Barnards' Swordswallower © Alex Ries 2007
Living in the oceans of a dense metal rich planet, the Swordswallower moves through the sea on a single undulating ventral fin. As it moves, its jaw sweeps planktonic life into its small mouth at the back of the 'net', where it is filtered and any food swallowed. The membrane it uses to hunt may look delicate, but is make from silk-like secretions and is easily repaired by glands in the egg shaped 'mouth'.
To alter its depth, a gas bladder fills much of its insides and can change volume at will, letting the Swordswallower feed using minimum energy.
Under the shadow of this specimen, a school of smaller fish-size relations of the Swordswallower seek shelter under its shadow. If I predator attacks, the feeding mouth of the large creature can be retracted, and the fish size creatures will hide inside. In return for this shelter, the fish like animals keep the Swallower free from parasites.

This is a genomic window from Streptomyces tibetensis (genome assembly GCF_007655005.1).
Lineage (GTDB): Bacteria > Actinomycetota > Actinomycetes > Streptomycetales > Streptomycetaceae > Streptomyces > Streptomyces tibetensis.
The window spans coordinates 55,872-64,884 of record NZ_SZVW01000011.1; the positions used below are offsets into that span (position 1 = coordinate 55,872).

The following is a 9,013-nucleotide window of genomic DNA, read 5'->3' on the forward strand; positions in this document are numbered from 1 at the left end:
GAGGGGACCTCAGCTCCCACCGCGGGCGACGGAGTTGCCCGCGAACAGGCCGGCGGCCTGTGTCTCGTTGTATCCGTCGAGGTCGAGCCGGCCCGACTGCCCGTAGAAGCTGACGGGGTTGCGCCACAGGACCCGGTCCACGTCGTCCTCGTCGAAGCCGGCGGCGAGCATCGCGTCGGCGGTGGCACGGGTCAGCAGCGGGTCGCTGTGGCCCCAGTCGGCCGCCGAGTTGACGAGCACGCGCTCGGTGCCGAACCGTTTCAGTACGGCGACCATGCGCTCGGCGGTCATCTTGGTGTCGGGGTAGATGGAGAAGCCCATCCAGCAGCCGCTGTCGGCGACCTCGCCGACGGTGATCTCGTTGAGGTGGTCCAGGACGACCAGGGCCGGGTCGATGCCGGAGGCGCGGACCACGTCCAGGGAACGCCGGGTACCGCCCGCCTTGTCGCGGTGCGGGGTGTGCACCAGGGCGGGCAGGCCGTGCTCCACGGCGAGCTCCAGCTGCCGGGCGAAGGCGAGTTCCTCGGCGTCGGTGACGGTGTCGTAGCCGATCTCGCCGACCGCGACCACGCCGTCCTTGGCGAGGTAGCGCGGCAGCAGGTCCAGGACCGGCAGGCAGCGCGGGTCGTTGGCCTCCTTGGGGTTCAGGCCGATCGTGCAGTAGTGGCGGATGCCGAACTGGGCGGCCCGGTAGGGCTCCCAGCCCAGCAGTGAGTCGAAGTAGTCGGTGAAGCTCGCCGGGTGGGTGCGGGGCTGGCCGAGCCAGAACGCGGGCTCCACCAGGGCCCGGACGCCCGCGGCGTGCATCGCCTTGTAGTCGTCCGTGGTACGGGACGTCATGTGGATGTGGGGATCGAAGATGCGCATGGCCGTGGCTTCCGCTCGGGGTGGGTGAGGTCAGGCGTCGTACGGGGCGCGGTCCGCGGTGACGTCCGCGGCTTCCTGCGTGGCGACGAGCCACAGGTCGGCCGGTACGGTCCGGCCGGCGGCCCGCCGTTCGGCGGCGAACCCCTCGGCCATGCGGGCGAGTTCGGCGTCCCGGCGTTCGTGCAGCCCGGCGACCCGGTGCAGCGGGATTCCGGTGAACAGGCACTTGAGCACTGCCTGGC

Trailing from the rear of this specimen are two long pale strings of gametes, releasing hundreds of reproductive cells into the sea as it swims, to mix in the water with the eggs and sperm of others swimming nearby.
To see the internal anatomy of this critter check out my gallery.
It was painted in Photoshop using standard fuzzy brushes set to between zero and 70% hardness, with hard brushes used for fine details.